December 17, 2008 - A study released this week in the Annals of Internal Medicine found that colonoscopy is associated with lower death rates from colorectal cancer, however, the procedure missed lesions more often on the right side of the colon versus the left side.
The study highlights the importance of seeking a qualified gastrointestinal endoscopist to perform a thorough colonoscopy and that patients must take the bowel prep as directed by their physician allowing for a clear view of the colon to detect lesions. The American Society for Gastrointestinal Endoscopy (ASGE), representing the specialists in colorectal cancer screening, recommends that patients seek out a well-trained gastrointestinal endoscopist to perform a colonoscopy and to ask questions about their qualifications before the procedure.
"Colonoscopy is the gold standard for colorectal cancer screening for its ability to detect and remove polyps before they turn into cancer,” said John L. Petrini, M.D., FASGE, president of the American Society for Gastrointestinal Endoscopy. "While colonoscopy is not a perfect test, this study should not deter anyone from undergoing a colonoscopy for colorectal cancer screening. Approximately 70 percent of the colonoscopies performed in this study were not done by gastroenterologists. Studies have shown that missed lesion rates are higher for internists and family practice physicians doing colonoscopy. We urge patients to log on to www.asge.org to find a qualified, expertly-trained gastrointestinal endoscopist to perform their colonoscopy and to ask questions about their qualifications."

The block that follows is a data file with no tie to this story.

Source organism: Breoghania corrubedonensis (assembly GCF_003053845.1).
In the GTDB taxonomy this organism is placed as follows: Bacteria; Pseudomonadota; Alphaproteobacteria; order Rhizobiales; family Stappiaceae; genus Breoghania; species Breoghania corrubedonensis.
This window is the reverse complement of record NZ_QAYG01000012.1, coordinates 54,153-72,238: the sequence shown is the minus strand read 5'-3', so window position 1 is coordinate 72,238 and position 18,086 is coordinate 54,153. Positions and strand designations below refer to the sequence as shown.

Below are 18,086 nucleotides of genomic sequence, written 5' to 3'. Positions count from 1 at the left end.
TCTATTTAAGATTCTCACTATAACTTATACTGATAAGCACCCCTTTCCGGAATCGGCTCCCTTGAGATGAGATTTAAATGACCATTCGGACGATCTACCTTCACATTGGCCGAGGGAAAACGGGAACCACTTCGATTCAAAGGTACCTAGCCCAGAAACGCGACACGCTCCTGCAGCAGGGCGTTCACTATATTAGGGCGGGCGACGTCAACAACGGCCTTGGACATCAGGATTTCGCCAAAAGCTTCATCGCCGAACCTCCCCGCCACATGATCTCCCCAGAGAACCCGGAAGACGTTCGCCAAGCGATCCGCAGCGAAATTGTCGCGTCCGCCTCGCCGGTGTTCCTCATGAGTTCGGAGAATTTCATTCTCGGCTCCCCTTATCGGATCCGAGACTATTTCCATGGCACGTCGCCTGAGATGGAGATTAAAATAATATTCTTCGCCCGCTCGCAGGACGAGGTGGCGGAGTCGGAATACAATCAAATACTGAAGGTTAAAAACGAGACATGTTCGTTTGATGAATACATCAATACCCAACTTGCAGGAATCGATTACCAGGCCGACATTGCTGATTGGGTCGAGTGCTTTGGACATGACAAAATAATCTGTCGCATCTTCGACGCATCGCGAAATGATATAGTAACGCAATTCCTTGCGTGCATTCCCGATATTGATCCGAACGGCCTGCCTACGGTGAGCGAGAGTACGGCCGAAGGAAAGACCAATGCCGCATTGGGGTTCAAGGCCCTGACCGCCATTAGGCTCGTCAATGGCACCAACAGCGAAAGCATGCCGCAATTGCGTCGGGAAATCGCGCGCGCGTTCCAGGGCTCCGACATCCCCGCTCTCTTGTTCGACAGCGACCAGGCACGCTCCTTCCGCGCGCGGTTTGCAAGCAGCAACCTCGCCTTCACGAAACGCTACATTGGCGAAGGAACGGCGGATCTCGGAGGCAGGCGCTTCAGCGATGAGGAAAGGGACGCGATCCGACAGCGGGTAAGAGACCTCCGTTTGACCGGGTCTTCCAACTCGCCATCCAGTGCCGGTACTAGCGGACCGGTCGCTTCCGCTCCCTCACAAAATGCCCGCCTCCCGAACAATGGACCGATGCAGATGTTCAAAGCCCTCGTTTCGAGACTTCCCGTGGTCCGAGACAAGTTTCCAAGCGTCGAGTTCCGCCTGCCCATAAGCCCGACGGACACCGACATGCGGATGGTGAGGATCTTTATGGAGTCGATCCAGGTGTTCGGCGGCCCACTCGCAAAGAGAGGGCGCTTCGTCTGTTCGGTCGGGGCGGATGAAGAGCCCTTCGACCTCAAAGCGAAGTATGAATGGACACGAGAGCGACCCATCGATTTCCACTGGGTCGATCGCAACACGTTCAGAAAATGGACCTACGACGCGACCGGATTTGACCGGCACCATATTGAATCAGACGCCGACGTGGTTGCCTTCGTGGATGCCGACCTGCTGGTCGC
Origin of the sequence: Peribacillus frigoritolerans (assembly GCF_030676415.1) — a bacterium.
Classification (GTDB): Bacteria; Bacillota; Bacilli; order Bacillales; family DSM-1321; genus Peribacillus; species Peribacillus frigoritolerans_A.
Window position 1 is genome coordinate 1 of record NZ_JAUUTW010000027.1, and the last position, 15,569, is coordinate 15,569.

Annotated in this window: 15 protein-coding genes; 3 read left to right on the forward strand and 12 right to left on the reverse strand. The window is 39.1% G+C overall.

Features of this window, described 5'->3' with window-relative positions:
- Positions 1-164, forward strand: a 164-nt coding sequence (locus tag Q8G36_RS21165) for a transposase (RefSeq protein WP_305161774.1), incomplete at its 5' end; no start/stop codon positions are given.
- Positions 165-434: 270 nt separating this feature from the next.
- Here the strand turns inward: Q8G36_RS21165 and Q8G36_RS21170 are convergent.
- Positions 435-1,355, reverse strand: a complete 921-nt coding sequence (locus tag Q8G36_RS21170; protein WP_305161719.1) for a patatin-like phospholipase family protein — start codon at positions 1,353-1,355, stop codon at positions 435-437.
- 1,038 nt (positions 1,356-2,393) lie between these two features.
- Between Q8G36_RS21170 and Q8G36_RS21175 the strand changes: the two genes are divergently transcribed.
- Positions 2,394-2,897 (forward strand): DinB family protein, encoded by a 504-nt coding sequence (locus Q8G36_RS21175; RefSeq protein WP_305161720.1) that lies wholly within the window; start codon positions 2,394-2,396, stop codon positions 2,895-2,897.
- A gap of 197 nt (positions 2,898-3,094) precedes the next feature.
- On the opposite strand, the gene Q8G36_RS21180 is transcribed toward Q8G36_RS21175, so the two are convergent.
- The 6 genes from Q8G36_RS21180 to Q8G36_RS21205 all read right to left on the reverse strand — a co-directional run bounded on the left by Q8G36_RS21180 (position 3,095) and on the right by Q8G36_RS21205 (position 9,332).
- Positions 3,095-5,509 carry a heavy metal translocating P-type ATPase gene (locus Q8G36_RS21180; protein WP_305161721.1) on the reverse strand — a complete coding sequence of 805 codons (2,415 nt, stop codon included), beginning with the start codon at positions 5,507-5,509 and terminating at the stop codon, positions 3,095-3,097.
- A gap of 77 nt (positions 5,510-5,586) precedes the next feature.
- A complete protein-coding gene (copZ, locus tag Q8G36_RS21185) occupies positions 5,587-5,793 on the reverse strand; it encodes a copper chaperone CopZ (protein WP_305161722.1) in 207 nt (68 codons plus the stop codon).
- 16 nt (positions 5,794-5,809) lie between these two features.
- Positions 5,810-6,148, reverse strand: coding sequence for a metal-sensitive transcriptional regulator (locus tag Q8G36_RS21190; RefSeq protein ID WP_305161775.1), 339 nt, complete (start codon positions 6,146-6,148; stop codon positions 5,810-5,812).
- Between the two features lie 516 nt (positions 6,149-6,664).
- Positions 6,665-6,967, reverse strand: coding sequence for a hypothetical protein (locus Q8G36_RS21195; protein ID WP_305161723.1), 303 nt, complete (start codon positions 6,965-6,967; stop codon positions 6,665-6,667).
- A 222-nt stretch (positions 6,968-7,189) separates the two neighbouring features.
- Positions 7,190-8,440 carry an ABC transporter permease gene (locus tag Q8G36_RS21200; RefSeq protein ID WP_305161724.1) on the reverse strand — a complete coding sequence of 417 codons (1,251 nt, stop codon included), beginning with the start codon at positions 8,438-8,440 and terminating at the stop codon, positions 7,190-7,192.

Study participants included patients with colorectal cancer that was diagnosed between 1996 and 2001 in the province of Ontario, Canada, and died of colorectal cancer by 2003 (the case patients). Investigators found five individuals for each case patient who were similar but had not died of colon cancer by 2003 (the controls). The study looked at 10,292 case patients and 51,460 controls were identified; 719 case patients (7.0 percent) and 5,031 controls (9.8 percent) had undergone colonoscopy. Compared with controls, case patients were less likely to have undergone any attempted colonoscopy or complete colonoscopy. Complete colonoscopy was strongly associated with fewer deaths from left-sided colorectal cancer (33 percent reduction), but not from right-sided colorectal cancer (1 percent reduction).
For more information: www.asge.com